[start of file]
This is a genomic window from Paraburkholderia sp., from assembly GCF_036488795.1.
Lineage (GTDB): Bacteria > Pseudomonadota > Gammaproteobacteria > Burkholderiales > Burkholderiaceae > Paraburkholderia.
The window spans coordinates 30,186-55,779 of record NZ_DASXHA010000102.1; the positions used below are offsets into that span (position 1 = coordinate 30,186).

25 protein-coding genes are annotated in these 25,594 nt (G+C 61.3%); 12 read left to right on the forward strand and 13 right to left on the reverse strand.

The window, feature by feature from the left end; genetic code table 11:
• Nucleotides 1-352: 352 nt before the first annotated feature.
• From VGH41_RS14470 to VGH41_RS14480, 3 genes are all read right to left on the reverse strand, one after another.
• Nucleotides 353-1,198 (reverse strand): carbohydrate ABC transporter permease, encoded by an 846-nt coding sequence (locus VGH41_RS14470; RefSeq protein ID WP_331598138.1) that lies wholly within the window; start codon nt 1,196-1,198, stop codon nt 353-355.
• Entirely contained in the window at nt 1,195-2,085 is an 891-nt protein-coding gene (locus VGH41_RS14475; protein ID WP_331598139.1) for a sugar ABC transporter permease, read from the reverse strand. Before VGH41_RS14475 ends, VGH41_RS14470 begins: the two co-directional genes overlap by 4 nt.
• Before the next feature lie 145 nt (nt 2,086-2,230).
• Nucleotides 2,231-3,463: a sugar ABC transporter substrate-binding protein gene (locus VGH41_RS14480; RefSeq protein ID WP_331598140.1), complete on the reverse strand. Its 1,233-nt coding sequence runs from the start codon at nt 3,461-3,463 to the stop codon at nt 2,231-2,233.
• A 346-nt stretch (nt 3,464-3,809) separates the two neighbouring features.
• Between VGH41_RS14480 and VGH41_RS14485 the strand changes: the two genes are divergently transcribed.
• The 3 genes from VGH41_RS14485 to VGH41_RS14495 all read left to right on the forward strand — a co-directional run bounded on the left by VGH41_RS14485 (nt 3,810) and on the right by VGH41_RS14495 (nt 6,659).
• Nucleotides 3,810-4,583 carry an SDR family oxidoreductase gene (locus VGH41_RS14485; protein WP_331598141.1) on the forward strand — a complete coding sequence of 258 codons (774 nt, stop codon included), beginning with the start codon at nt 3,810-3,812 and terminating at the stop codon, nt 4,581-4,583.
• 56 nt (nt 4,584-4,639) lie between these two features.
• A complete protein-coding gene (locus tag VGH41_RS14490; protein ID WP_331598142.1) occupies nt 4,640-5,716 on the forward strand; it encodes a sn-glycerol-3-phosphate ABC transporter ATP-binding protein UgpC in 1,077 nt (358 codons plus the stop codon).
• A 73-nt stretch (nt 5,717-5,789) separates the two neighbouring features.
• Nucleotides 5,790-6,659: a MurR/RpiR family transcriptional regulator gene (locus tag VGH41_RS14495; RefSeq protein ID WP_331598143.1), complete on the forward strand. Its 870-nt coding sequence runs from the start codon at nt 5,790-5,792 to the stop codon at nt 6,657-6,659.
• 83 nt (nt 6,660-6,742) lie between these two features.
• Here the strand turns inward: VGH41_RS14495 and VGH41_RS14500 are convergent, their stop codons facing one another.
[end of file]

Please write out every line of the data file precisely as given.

This is a genomic window from Paraburkholderia sp., from assembly GCF_036488795.1.
Lineage (GTDB): Bacteria > Pseudomonadota > Gammaproteobacteria > Burkholderiales > Burkholderiaceae > Paraburkholderia.
The window spans coordinates 30,186-55,779 of record NZ_DASXHA010000102.1; the positions used below are offsets into that span (position 1 = coordinate 30,186).

25 protein-coding genes are annotated in these 25,594 nt (G+C 61.3%); 12 read left to right on the forward strand and 13 right to left on the reverse strand.

The window, feature by feature from the left end; genetic code table 11:
• Nucleotides 1-352: 352 nt before the first annotated feature.
• From VGH41_RS14470 to VGH41_RS14480, 3 genes are all read right to left on the reverse strand, one after another.
• Nucleotides 353-1,198 (reverse strand): carbohydrate ABC transporter permease, encoded by an 846-nt coding sequence (locus VGH41_RS14470; RefSeq protein ID WP_331598138.1) that lies wholly within the window; start codon nt 1,196-1,198, stop codon nt 353-355.
• Entirely contained in the window at nt 1,195-2,085 is an 891-nt protein-coding gene (locus VGH41_RS14475; protein ID WP_331598139.1) for a sugar ABC transporter permease, read from the reverse strand. Before VGH41_RS14475 ends, VGH41_RS14470 begins: the two co-directional genes overlap by 4 nt.
• Before the next feature lie 145 nt (nt 2,086-2,230).
• Nucleotides 2,231-3,463: a sugar ABC transporter substrate-binding protein gene (locus VGH41_RS14480; RefSeq protein ID WP_331598140.1), complete on the reverse strand. Its 1,233-nt coding sequence runs from the start codon at nt 3,461-3,463 to the stop codon at nt 2,231-2,233.
• A 346-nt stretch (nt 3,464-3,809) separates the two neighbouring features.
• Between VGH41_RS14480 and VGH41_RS14485 the strand changes: the two genes are divergently transcribed.
• The 3 genes from VGH41_RS14485 to VGH41_RS14495 all read left to right on the forward strand — a co-directional run bounded on the left by VGH41_RS14485 (nt 3,810) and on the right by VGH41_RS14495 (nt 6,659).
• Nucleotides 3,810-4,583 carry an SDR family oxidoreductase gene (locus VGH41_RS14485; protein WP_331598141.1) on the forward strand — a complete coding sequence of 258 codons (774 nt, stop codon included), beginning with the start codon at nt 3,810-3,812 and terminating at the stop codon, nt 4,581-4,583.
• 56 nt (nt 4,584-4,639) lie between these two features.
• A complete protein-coding gene (locus tag VGH41_RS14490; protein ID WP_331598142.1) occupies nt 4,640-5,716 on the forward strand; it encodes a sn-glycerol-3-phosphate ABC transporter ATP-binding protein UgpC in 1,077 nt (358 codons plus the stop codon).
• A 73-nt stretch (nt 5,717-5,789) separates the two neighbouring features.
• Nucleotides 5,790-6,659: a MurR/RpiR family transcriptional regulator gene (locus tag VGH41_RS14495; RefSeq protein ID WP_331598143.1), complete on the forward strand. Its 870-nt coding sequence runs from the start codon at nt 5,790-5,792 to the stop codon at nt 6,657-6,659.
• 83 nt (nt 6,660-6,742) lie between these two features.
• Here the strand turns inward: VGH41_RS14495 and VGH41_RS14500 are convergent, their stop codons facing one another.